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Librarian

Retired "Okie" librarian & happy to have found Audible for good stories & staying in touch with new authors & books.

OK, USA

ratings
167
REVIEWS
58
FOLLOWING
5
FOLLOWERS
22
HELPFUL VOTES
92

  • Death of a Chimney Sweep

    • UNABRIDGED (5 hrs and 37 mins)
    • By M. C. Beaton
    • Narrated By Graeme Malcolm
    • Whispersync for Voice-ready
    Overall
    (324)
    Performance
    (215)
    Story
    (216)

    In the isolated villages in the north of Scotland, the villagers rely on the services of the chimney sweep, Pete Ray, and his old-fashioned brushes. Pete is always able to find work in the Scottish highlands, until the day that Police Constable Hamish Macbeth notices blood dripping onto the floor of a villager's fireplace, and a dead body stuffed inside the chimney. The entire town of Lochdubh is certain Pete is the culprit, but Hamish doesn't believe that the affable chimney sweep is capable of committing murder.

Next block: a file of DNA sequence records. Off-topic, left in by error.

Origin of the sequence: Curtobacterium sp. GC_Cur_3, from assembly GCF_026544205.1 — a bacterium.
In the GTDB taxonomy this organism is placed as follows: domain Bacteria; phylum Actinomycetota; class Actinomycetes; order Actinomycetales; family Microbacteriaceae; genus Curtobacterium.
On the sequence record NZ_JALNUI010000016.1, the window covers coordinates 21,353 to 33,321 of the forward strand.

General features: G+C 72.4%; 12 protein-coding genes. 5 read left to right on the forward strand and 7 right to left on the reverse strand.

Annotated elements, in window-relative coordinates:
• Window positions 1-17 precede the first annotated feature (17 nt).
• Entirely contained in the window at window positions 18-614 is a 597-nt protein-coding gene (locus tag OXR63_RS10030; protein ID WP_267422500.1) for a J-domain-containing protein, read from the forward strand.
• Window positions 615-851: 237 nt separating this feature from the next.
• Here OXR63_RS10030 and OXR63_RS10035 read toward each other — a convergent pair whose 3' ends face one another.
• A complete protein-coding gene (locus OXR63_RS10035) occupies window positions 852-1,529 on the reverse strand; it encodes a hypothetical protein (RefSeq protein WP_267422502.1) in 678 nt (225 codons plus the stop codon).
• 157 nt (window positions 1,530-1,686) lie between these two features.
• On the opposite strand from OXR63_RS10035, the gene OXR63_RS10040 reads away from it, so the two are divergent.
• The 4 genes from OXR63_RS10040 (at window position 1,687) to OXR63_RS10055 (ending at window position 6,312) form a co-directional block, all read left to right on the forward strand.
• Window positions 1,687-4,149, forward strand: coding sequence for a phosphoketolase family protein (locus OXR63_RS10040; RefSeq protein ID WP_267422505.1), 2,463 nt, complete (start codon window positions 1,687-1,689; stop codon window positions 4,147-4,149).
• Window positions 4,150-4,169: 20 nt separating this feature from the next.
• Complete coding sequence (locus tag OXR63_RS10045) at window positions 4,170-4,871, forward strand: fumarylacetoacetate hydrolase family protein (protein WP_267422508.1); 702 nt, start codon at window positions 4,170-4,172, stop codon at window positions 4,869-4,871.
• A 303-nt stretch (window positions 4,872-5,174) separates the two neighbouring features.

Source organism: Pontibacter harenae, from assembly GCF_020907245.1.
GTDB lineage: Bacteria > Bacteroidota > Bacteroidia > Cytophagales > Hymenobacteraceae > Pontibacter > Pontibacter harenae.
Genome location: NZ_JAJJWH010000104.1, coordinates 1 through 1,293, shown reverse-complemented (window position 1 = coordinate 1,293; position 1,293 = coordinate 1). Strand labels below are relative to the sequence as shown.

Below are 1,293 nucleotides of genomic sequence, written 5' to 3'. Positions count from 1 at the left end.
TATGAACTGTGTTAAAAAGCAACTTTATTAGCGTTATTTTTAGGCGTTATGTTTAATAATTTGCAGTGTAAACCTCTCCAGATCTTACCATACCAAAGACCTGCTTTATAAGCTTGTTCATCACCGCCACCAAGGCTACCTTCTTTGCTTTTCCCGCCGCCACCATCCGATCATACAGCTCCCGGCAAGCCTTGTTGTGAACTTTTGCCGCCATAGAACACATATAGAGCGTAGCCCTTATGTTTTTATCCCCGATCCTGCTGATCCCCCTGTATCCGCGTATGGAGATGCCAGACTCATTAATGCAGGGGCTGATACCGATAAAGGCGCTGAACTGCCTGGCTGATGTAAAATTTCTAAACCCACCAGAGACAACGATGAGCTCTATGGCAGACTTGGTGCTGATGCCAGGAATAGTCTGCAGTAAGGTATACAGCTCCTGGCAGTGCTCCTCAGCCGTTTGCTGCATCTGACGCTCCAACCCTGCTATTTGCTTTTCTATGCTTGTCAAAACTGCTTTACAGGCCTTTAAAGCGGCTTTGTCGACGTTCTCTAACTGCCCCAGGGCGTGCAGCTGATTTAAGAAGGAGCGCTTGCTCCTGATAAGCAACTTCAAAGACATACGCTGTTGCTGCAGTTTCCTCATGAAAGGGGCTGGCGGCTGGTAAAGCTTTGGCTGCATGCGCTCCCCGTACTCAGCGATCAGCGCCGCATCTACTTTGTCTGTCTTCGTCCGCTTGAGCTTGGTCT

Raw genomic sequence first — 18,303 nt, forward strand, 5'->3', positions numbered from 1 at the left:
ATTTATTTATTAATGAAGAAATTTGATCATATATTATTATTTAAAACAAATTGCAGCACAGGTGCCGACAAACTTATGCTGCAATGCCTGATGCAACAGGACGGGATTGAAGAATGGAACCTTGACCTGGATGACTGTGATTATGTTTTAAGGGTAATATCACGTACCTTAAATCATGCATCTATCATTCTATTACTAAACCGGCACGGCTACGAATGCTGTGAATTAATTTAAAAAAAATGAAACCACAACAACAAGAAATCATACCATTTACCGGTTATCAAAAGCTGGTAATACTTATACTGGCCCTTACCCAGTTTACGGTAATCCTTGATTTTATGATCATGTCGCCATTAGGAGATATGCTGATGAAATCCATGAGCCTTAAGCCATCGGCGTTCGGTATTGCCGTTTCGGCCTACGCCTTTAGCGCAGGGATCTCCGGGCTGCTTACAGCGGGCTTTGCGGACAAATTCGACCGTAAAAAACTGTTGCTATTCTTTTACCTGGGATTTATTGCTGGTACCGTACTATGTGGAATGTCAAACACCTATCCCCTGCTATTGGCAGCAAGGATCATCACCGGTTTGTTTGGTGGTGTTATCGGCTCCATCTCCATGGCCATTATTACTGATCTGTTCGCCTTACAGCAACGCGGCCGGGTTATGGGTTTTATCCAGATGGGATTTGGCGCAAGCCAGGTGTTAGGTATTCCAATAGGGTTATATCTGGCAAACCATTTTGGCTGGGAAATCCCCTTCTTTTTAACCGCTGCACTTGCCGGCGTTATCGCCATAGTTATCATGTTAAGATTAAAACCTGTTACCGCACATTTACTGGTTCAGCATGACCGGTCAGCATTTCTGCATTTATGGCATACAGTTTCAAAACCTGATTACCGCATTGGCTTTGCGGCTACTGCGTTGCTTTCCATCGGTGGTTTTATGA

Susan says: "Hamish, Anderson and Blair -- As Usual"
    "A clean & easy murder mystery with local color."
    Overall
    Performance
    Story
    Would you listen to Death of a Chimney Sweep again? Why?

    Yes, after awhile I may listen again. It is only 5 hours, pleasant narrator voice, & set in the Scottish Highlands.


    What did you like best about this story?

    It was a good story told without gore or heavy sex. It is set in one of my favorite regions (Scottish Highlands) & peopled with clever villagers & Police Constable Hamish Macbeth.


    What does Graeme Malcolm bring to the story that you wouldn’t experience if you just read the book?

    Malcolm is a great voice for Hamish Macbeth and manages the different accents and genders as a pro.


    Did you have an extreme reaction to this book? Did it make you laugh or cry?